People typically look under the surface of the modern payment infrastructure when attempting to obtain their own merchant account or when creating a partnership with a merchant services company. Some of the first terms people will run into when diving into this world are acquiring banks and issuing banks.
So what are these banks, and what’s the difference between an issuer and an acquirer?
The services and products these banks provide go beyond this simple explanation, but it is useful to view them through this lens. Now, let’s get specific.
Merchant accounts are a special type of bank account merchants need to accept credit card transactions. During a transaction, funds from consumer credit cards are deposited into a business’s merchant account via an issuing bank. Once the merchant account receives those funds, they are deposited into the business account of the merchant’s choice. Applying and getting approved to have a merchant account can be a laborious process (although technology is changing that), and that’s because acquiring banks are responsible for returning funds in the case of a payment reversal or chargeback, and there are various costs associated with moving that cash around.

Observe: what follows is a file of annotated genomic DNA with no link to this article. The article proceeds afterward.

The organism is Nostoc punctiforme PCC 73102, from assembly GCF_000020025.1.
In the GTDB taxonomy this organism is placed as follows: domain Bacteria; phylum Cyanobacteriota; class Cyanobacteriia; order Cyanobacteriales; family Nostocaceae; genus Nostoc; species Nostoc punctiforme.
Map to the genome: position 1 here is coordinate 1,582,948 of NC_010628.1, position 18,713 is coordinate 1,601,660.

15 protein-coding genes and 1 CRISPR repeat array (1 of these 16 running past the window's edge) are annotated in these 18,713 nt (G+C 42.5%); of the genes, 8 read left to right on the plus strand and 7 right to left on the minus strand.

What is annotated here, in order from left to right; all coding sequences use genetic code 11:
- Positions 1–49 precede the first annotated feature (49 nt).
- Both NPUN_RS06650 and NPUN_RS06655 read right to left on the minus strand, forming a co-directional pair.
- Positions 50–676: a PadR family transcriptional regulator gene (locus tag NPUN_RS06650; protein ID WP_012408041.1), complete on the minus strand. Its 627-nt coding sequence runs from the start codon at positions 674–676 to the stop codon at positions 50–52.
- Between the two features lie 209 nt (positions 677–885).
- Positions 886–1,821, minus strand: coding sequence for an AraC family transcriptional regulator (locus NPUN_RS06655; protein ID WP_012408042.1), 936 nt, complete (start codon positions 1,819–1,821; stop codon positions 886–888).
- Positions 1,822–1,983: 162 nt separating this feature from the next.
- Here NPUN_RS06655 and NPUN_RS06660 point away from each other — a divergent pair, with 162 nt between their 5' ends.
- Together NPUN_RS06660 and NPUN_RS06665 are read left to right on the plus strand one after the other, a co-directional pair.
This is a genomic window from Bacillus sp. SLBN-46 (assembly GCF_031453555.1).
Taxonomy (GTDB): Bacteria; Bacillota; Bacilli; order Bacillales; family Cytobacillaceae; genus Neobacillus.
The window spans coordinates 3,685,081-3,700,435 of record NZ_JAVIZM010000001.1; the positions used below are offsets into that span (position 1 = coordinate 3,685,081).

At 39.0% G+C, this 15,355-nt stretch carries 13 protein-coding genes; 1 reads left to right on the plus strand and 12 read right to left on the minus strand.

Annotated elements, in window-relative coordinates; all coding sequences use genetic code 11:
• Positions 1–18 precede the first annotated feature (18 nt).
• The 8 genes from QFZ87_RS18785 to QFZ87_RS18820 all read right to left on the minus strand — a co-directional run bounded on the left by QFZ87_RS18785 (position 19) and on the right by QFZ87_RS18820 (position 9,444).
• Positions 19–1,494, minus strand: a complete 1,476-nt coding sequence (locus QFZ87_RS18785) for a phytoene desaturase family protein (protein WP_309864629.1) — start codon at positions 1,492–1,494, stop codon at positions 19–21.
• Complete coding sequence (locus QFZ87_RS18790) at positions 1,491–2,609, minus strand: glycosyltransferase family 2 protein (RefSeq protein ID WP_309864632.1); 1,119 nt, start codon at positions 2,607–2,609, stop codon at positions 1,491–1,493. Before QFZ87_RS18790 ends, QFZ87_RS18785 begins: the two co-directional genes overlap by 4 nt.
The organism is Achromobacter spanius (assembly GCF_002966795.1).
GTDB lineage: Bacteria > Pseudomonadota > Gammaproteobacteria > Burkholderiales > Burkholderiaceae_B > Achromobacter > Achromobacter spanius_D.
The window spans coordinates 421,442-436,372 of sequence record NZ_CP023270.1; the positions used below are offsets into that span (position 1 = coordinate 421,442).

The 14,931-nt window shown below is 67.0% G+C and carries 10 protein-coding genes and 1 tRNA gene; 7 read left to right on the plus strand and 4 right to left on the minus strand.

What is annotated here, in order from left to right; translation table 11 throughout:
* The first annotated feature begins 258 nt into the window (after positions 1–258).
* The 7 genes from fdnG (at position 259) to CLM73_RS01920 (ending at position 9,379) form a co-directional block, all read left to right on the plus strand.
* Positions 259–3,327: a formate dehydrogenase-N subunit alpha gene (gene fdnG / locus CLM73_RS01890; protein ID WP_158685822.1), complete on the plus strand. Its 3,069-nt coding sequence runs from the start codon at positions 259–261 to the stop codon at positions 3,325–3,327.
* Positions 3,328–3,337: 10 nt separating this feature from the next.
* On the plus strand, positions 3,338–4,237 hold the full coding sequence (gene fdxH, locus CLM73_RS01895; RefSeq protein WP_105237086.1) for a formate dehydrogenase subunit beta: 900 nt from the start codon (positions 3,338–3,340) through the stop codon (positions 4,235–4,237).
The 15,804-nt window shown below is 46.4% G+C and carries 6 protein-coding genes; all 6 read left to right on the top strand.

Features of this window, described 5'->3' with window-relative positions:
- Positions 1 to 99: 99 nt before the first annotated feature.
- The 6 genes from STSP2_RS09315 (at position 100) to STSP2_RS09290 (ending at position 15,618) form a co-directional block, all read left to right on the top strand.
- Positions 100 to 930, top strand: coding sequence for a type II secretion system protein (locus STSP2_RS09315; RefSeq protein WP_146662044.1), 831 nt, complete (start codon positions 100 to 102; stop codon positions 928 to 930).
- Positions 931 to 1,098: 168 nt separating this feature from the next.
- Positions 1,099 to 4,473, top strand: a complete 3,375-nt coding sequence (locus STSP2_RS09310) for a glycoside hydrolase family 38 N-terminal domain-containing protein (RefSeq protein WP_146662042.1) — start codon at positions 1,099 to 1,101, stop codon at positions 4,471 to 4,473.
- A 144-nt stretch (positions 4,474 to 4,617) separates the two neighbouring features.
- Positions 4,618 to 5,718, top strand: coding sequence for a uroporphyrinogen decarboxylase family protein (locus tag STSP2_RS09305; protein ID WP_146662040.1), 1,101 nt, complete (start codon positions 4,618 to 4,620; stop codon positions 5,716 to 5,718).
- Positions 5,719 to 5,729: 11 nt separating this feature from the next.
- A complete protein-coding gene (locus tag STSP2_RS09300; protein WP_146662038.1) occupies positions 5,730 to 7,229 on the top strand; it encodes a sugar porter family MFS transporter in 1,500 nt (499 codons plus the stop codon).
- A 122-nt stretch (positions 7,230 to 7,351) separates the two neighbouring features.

Providing merchants accounts isn’t the only service a particular acquiring bank can provide, but banks that have this service are known as acquiring banks.
This is any bank that provides cards to its customers. This could be anyone from CHASE to a local bank that provides unique cards to its customers. They work with the credit card networks like MasterCard, VISA, and Discover to deliver custom cards for their clients. Issuing banks are usually in charge of everything on the consumer end of credit cards, including payment portals, rewards programs, etc.
Both types of banks are fundamental components of the payment processing ecosystem, but most of your decisions will be around acquiring banks and their partners. If you’re a merchant, you work with issuing banks every day, but it’s simply a part of the payment process. Your choices around acquiring banks and/or how you receive your merchant account can have more substantial effects on your business’s payment system. The same goes for banks thinking about providing merchant accounts to their members.
At Tidal Commerce, we look for smart, driven entrepreneurs and businesses to partner with. If that sounds like you, then we should chat.
Subscribe to our newsletter and get payment processing news & insights sent to your inbox.
You can unsubscribe at anytime.